Apr 042011

Arsenal 0 Blackburn 0

I mentioned after the last round of Premiership fixtures that it felt like a day which would be seen as pivotal come the end of the season. United had pinched a late winner against Bolton despite being a man down, meaning our comeback at West Brom wasn’t enough to avoid us losing ground.

If that could be seen as a big day in deciding the destiny of the title, this one was massive. At half time in the lunchtime kickoff, United were 2-0 down at West Ham and struggling. Meanwhile, we had a host of returning stars available for the Blackburn game, and all of a sudden, our spread out fixtures looked a massive advantage.

How a few hours changes things. United turned it around with a performance of defiance in the second half, and we followed it up with an unfathomably limp display against a Blackburn side short of form and confidence. Say what you like about the soft decisions that aided United in their second half, the point is that they fought for their win – somehow it never felt that way with us.

I’ve seen it said that the players lacked effort, but I don’t believe that to be the case, or at least I think the wording is wrong. There wasn’t any lack of effort, or indeed a lack of desire to win (how many players got up from crunching challenges to carry on?), it was more a lack of passion. You can put in 100%, but without the fire driving you forward even that can appear somewhat weak. Effort and drive are two very different things, and for me the latter was woefully absent on Saturday.

It is very difficult to explain why. Mental fatigue could certainly be used as an excuse prior to the international break – we as fans felt drained so the players must have too – but the time to recharge has passed now. Ironic that Wilshere, who started two internationals during the layoff, is the one consistently showing the passion others lack. Too much rests on his young shoulders.

The result leaves us seven points behind United with a game in hand, which in itself isn’t massive – they look so unconvincing and have so many fixtures that I’m convinced they will drop plenty more points between now and the end of the season. The trouble is that we surely will too – we’ve won one in seven now, and that was against Leyton Orient. Not exactly title challenging form.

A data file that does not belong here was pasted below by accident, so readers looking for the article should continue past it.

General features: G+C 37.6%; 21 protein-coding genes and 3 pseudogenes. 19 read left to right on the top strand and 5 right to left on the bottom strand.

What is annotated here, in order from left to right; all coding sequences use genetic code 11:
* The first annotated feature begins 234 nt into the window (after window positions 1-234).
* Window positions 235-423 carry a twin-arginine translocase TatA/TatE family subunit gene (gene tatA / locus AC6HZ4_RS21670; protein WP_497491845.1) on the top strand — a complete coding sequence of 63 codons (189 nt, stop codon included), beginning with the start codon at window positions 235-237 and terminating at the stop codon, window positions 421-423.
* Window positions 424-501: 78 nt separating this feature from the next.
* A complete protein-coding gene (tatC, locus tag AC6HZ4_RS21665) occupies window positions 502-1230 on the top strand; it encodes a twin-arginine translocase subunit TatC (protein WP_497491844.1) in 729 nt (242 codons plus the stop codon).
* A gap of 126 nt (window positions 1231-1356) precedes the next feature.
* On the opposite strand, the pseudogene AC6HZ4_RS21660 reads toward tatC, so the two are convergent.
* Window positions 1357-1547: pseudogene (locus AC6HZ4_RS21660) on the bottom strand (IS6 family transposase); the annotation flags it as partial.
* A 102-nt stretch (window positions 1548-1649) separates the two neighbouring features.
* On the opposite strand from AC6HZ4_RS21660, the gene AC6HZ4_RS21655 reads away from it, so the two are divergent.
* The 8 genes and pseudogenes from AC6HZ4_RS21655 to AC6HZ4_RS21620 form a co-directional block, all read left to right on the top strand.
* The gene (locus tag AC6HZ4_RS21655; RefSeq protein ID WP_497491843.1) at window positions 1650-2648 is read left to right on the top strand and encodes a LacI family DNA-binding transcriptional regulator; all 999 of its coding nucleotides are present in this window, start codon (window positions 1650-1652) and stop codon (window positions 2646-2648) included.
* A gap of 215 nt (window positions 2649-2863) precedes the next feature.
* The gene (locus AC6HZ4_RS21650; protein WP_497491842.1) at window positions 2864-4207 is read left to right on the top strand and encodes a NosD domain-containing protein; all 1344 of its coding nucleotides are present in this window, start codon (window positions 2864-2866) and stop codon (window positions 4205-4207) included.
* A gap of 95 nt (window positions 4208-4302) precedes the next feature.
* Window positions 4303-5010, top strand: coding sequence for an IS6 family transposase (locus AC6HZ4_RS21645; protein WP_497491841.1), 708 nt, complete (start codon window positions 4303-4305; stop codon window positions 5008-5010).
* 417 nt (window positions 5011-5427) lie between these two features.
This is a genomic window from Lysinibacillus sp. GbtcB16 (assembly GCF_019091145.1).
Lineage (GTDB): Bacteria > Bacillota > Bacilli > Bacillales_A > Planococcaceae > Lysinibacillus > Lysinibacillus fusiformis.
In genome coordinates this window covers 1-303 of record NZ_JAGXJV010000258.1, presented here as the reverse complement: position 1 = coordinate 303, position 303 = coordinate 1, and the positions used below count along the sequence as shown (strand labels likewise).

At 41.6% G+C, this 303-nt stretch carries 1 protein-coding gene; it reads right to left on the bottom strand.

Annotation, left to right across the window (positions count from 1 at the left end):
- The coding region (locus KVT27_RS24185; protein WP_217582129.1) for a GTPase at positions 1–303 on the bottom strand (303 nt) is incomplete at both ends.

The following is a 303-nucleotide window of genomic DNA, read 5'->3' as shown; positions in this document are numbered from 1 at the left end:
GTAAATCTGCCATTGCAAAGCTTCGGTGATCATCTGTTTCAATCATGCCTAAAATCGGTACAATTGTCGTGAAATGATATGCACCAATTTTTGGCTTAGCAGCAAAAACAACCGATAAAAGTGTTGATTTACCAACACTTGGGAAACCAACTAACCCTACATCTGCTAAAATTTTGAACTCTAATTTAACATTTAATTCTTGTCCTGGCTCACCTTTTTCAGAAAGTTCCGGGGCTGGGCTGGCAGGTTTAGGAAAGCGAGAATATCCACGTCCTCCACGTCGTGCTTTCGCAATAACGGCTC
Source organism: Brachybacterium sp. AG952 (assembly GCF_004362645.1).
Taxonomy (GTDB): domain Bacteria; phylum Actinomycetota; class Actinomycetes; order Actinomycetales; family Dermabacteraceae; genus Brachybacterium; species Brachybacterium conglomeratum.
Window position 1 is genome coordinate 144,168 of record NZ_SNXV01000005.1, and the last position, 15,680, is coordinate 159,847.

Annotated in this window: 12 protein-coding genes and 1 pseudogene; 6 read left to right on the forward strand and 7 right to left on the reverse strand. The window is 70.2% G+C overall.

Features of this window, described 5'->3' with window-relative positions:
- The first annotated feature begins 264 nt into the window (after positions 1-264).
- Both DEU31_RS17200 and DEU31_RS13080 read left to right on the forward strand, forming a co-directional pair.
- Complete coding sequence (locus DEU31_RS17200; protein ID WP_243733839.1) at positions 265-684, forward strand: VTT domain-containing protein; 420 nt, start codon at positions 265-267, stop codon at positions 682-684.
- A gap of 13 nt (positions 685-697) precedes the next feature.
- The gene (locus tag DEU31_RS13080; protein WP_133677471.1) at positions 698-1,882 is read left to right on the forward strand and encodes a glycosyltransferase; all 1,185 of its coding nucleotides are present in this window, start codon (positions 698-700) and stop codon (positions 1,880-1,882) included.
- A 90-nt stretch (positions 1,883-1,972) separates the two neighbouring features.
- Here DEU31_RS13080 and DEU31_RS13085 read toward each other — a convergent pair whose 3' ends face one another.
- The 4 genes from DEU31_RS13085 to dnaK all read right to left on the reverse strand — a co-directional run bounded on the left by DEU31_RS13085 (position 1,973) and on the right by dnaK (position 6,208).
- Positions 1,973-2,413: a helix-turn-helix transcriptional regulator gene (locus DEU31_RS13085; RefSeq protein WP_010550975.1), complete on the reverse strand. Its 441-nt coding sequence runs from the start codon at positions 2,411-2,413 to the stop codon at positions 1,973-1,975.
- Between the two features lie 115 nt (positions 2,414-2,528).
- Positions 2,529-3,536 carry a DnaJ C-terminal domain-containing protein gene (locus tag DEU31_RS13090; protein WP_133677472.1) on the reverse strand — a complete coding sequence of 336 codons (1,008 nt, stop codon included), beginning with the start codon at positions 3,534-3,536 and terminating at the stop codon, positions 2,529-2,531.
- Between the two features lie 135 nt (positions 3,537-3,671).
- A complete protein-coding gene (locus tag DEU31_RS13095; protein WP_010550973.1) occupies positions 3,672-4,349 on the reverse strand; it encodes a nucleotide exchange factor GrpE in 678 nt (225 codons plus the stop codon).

It was strange to see Wenger so perplexed after the game, talking about the flat display with a look in his eyes that said he couldn’t explain it either. We are on the finishing straight, we do not have the string of injuries we normally have by this stage, and we have no cup distractions. To see that not reflected on the pitch was odd.

And it was reflected in the stands. I’m torn on this issue slightly – I can understand the frustration because I feel it too, but the atmosphere in the final 15 minutes was nothing short of poisonous. We do seem to have a unique take on the role of supporters – ironically cheering Almunia’s every successful catch strikes me as mindlessly stupid – he is our only fit keeper and relies so much on confidence that having a go at him is massively counterproductive. Whether you think he should be at the club or not is irrelevant – he is, and that will not change until the summer. Make your feelings heard then – for now, we need him.

By the end, there was fighting in the stands, whistling of every poor touch, and it worries me. I know it works both ways – the fans react to the players, the players react to the fans, but it seems somewhat hypocritical of us to have a go at them for letting one defeat send them on a tailspin, when we react to every defeat with vitriol and jeers.

Ultimately, however, it was a poor display against a side unable to keep clean sheets away from home. We are making a habit of breaking our opponent’s bad runs – the only point Sunderland have got in ages was against us. These are games we need to be winning.

Right now, it is United’s title to lose. They are likely to give us the opportunity, but current evidence suggests we will not seize it.

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